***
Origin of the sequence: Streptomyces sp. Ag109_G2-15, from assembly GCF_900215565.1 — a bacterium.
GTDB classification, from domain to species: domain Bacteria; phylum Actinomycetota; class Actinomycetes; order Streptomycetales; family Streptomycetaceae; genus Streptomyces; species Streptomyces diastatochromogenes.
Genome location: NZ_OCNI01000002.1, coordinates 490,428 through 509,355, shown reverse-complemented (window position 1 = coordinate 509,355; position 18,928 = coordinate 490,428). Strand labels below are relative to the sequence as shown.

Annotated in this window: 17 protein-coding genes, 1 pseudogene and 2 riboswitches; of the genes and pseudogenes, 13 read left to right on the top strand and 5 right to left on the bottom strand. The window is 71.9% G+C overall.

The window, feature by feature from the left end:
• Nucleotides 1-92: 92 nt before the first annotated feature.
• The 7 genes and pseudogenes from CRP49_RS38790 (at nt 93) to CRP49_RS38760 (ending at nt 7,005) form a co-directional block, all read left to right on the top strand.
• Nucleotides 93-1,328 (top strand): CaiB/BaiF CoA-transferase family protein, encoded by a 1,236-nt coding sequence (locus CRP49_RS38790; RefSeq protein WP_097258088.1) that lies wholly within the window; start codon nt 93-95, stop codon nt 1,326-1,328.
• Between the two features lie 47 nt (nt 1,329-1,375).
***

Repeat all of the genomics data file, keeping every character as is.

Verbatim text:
Origin of the sequence: Streptomyces sp. Ag109_G2-15, from assembly GCF_900215565.1 — a bacterium.
GTDB classification, from domain to species: domain Bacteria; phylum Actinomycetota; class Actinomycetes; order Streptomycetales; family Streptomycetaceae; genus Streptomyces; species Streptomyces diastatochromogenes.
Genome location: NZ_OCNI01000002.1, coordinates 490,428 through 509,355, shown reverse-complemented (window position 1 = coordinate 509,355; position 18,928 = coordinate 490,428). Strand labels below are relative to the sequence as shown.

Annotated in this window: 17 protein-coding genes, 1 pseudogene and 2 riboswitches; of the genes and pseudogenes, 13 read left to right on the top strand and 5 right to left on the bottom strand. The window is 71.9% G+C overall.

The window, feature by feature from the left end:
• Nucleotides 1-92: 92 nt before the first annotated feature.
• The 7 genes and pseudogenes from CRP49_RS38790 (at nt 93) to CRP49_RS38760 (ending at nt 7,005) form a co-directional block, all read left to right on the top strand.
• Nucleotides 93-1,328 (top strand): CaiB/BaiF CoA-transferase family protein, encoded by a 1,236-nt coding sequence (locus CRP49_RS38790; RefSeq protein WP_097258088.1) that lies wholly within the window; start codon nt 93-95, stop codon nt 1,326-1,328.
• Between the two features lie 47 nt (nt 1,329-1,375).